Applying for Social Security Disability Benefits with Cerebral Palsy
Cerebral palsy (CP) is a group of neurological disorders that disrupts body movements, muscle coordination, balance, and posture. United Cerebral Palsy estimates that almost 800,000 adults and children are currently diagnosed with the disorder and about 10,000 babies are born with CP.
If you have CP or your child was born with it, the Social Security Administration (SSA) may be able to help you. The SSA has two financial assistance programs for individuals who can't work because of a disability.
The Financial Costs of Cerebral Palsy
CP can be a very debilitating condition, which can lead to high financial losses. The Centers for Disease Control (CDC) reports the disorder can cost families up to $921,000 over a child's lifetime. About 80 percent of these costs, or $742,000 are indirect costs due to missed work and more, while only 10 percent, or $93,000 is attributed to direct medical costs.
The CDC found that children with CP had medical costs that were ten times higher than children without CP or intellectual disabilities ($16,721 vs. $1,674). Additionally, medical costs for children with both CP and intellectual disabilities paid 26 times more in medical costs than children without ($43,338 vs. $1,674).
Another reason why CP can be so expensive is because many children with the disorder, as many as 60 percent, have another developmental disability as well, a study done by the Metropolitan Atlanta Developmental Disabilities Surveillance Program explained. They found that 40 percent of children had an intellectual disability, 41 percent had epilepsy, 15 percent had vision impairments, and 7 percent suffered from autism spectrum disorder.
Medically Qualifying for Benefits with the Blue Book
All applications for disability benefits are evaluated by the SSA based on medical, financial, and durational requirements. When you submit your claim, the SSA will use their official list of impairments, the Blue Book. If you meet or equal a Blue Book listing for CP, or any condition, you will automatically be approved for benefits.
Cerebral palsy can be found in section 11.00—Neurological Disorders for adults and section 111.00 for children .
In order to be approved with CP as an adult, you need medical evidence showing you have CP with at least one of the following:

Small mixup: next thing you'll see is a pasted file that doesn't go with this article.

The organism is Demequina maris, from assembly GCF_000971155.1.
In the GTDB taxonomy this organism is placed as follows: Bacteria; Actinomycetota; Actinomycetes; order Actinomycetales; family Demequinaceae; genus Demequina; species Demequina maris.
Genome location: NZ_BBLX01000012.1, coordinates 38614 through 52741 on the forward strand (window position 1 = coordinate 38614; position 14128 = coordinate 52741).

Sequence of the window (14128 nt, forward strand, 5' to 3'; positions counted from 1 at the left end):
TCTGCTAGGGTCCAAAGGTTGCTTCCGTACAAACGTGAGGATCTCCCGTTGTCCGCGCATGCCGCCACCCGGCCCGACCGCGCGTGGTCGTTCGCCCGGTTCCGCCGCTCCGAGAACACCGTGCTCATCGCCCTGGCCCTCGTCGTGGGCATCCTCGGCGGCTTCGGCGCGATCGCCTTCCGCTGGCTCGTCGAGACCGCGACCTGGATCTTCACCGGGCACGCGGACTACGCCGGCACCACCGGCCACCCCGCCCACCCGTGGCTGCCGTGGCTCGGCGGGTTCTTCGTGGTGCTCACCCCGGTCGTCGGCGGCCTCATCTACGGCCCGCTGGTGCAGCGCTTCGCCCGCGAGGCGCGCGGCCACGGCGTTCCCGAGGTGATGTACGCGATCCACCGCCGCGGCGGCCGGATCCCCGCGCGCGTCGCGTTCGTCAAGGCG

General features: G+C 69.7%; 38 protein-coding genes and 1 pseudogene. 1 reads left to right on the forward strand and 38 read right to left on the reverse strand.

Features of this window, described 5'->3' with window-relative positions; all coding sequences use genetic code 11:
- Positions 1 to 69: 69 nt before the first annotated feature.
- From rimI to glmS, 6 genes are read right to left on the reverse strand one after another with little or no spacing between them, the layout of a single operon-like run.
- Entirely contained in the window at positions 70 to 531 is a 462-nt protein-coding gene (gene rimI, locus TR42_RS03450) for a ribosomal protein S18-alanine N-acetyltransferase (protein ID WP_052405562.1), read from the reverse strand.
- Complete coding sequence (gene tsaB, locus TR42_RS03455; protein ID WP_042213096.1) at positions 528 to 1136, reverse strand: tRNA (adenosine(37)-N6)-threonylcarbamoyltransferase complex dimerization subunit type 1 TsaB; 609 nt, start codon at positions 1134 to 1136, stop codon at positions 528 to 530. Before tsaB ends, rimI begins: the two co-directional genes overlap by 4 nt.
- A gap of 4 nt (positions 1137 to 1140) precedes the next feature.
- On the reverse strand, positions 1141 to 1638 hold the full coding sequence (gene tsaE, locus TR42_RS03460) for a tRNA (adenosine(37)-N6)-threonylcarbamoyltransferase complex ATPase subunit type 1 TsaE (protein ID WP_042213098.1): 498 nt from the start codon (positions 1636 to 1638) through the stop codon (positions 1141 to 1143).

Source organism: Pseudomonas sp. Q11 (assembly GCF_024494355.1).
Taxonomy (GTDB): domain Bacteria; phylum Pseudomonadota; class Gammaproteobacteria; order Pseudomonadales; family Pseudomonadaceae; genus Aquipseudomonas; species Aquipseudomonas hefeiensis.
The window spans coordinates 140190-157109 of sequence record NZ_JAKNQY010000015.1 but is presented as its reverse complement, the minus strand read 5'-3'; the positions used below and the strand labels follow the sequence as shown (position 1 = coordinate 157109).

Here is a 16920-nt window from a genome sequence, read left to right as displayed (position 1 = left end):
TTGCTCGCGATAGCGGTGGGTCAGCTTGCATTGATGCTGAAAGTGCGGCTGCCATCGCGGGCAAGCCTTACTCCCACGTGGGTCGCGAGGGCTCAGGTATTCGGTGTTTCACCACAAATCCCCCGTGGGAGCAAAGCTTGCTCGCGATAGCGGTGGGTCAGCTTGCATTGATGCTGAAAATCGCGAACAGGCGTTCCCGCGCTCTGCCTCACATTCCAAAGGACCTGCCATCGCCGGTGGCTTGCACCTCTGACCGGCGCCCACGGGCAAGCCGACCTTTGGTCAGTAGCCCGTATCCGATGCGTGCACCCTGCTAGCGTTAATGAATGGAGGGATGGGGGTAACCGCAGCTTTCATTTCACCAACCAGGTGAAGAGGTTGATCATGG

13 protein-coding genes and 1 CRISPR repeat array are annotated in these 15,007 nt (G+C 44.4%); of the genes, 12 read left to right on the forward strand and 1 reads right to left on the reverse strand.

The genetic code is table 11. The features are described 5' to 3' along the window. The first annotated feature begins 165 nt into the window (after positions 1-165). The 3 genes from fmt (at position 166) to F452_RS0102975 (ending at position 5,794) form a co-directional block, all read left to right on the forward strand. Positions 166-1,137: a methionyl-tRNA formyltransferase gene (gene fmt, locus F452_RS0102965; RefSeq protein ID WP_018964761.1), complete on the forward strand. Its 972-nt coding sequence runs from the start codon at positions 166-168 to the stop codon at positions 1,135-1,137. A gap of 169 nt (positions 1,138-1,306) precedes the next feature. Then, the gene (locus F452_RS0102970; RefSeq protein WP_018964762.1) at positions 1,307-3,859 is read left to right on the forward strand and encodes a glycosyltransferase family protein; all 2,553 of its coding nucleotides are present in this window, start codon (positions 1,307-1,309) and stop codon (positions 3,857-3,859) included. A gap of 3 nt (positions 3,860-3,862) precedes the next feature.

- An IQ of 70 or less.
- Abnormal behavior patterns, such as destructiveness or emotional instability.
- Significant interference in communication due to speech, hearing, or visual defects.
- Significant and persistent interference with motor function in two extremities, resulting in sustained disturbance of large movements, fine motor skills, walking or standing. This can include paralysis, tremor, involuntary movements, ataxia (poor balance and coordination), loss of control of body movements, and sensory disturbances.
- In order to be approved with CP as a child, you need medical evidence showing you have CP with at least one of the following:
- Persistent interference or restriction of motor function for age involving two extremities, which (despite prescribed therapy) interferes with age-appropriate major daily activities and results in disruption of large and fine movements or ability to walk and stand.
- Less severe motor dysfunction and one either an IQ of 70 or less, a seizure disorder, with at least one major motor seizure in the year prior to application, a significant emotional disorder, or significant interference with communication due to a speech, hearing, or visual defect.
If CP is keeping you from working, talk to your doctor about applying for disability benefits, because they may be able to provide supporting documentation.
Qualifying Without Meeting a Medical Listing
If your CP is severe enough that you're unable to earn the SSA's minimum monthly livable salary, which is $1,130 in 2016, but you don't meet a Blue Book listing, you may still qualify for benefits. The SSA can also approve applicants with a medical-vocational allowance using their Residual Functioning Capacity (RFC).